SCCRCIS: Environmental Setting

Santa Cruz County RCIS – Environmental Setting

The draft Environmental Setting section of the Santa Cruz County RCIS (SCCRCIS) includes an inventory of natural resources (i.e. ecoregions, climate, disturbance, watersheds and habitats, and aquatic and terrestrial systems). It also discusses conservation plans, protected lands, mitigation banks, and existing and planned development in Santa Cruz County.

The SCCRCIS area features varied topography, geology, soils, and hydrology that give rise to a mosaic of biologically rich communities. These include:

  • Globally rare terrestrial communities: old-growth redwood forests, Santa Cruz sandhills, karst caves, coastal prairie grasslands, and maritime chaparral;
  • Coastal streams and their associated riparian corridors, ponds, sloughs, and other wetlands, and rocky seashore, dunes, and coastal bluffs; and
  • Widespread communities including coastal scrub, oak woodlands, and redwood forests, support rich assemblages of plants and animals.

The SCCRCIS Area supports:

  • The California Floristic Province, which is a global biodiversity hotspot identified for its abundance of native and endemic plants
  • More than 1,000 native plant species including 17 that are found only within the county, such as Santa Cruz wallflower (Erysimum teretifolium) and Scotts Valley polygonum (Polygonum hickmanii).
  • A diversity of animal species, including endemic invertebrate species such as the Zayante band-winged grasshopper (Trimerotropis infantilis) and Ohlone tiger beetle (Cicindela ohlone), other rare species endemic to the Monterey Bay Area region, such as the Santa Cruz long-toed salamander (Ambystoma macrodactylum croceum) and Santa Cruz kangaroo rat (Dipodomys venustus venustus), and the more widespread rare species such as the southern extent of the critically endangered coho salmon (Oncorhynchus kisutch) and the marbled murrelet (Brachyramphus marmoratus).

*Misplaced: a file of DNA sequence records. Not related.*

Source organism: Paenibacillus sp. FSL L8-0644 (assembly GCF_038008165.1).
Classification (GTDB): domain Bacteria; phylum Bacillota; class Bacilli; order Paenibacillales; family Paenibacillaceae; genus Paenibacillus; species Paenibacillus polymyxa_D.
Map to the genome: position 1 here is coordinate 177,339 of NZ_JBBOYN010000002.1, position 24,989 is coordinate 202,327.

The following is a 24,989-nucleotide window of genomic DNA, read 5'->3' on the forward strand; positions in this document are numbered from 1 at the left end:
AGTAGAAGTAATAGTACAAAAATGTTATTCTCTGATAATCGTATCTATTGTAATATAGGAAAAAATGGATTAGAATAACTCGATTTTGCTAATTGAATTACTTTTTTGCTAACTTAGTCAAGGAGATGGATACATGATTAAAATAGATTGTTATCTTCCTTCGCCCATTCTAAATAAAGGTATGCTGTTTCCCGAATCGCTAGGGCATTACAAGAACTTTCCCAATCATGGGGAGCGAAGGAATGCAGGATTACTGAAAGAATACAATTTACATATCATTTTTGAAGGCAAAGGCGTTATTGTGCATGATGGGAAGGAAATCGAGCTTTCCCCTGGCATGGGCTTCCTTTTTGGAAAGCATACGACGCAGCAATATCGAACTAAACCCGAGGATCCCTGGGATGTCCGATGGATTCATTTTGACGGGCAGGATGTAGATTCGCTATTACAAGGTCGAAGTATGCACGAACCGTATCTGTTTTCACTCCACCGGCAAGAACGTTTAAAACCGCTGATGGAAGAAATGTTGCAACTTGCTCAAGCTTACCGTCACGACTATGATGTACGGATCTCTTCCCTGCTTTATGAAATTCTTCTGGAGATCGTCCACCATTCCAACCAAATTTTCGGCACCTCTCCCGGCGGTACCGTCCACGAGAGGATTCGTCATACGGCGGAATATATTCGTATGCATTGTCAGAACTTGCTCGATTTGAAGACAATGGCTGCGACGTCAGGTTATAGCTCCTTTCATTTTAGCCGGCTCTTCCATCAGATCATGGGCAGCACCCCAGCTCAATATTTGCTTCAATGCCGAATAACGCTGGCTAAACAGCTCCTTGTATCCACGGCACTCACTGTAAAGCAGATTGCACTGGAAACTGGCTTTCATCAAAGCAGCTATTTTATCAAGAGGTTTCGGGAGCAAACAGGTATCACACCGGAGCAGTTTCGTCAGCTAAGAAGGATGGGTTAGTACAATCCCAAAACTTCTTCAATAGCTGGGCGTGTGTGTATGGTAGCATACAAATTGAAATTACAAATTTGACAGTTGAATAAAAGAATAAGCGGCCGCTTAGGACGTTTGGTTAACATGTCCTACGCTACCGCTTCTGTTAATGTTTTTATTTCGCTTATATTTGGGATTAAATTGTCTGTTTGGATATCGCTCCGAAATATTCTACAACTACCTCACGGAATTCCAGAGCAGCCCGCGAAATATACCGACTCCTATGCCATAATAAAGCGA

• Wide-ranging terrestrial species, such as American badger (Taxidea taxus) and mountain lion (Puma concolor). These are other relatively wide-ranging species rely on maintaining permeability within the Santa Cruz Mountains, as well as safeguarding critical  landscape linkages between the Santa Cruz Mountains and both the Gabilan and Diablo range mountains. This habitat connectivity is essential to maintaining genetic diversity within populations and can facilitate species’ adaptation to climate change.
  • A wealth of goods and services, including crop pollination, water filtration, flood protection, carbon sequestration, climate change adaptation, recreation, and tourism
  • Protected Lands: parks, reserves and other protected open space areas cover 32% of the RICS area (Section 2.2.2).
  • Developed Areas: working lands used for cultivation and timber production, public infrastructure including transportation corridors, energy transmission facilities and water supply infrastructure are located within the RCIS area (Section
  • Conservation Plans: designed to protect and restore biological systems and promote rate species persistence while safeguarding the regions other conservation values, including working lands and water resources (Section 2.3).

The draft Environmental Setting  section provides additional details on these facets of the SCCRCIS Area, which informed the selection of the conservation elements. The analysis of pressures and stressors to these species and biological systems will be included in Section 2.6 of the SCCRCIS, which will be prepared following finalization of the conservation elements based on stakeholder review of this report.


Click here to review the DRAFT Santa Cruz County RCIS – Environmental Setting and Conservation Elements


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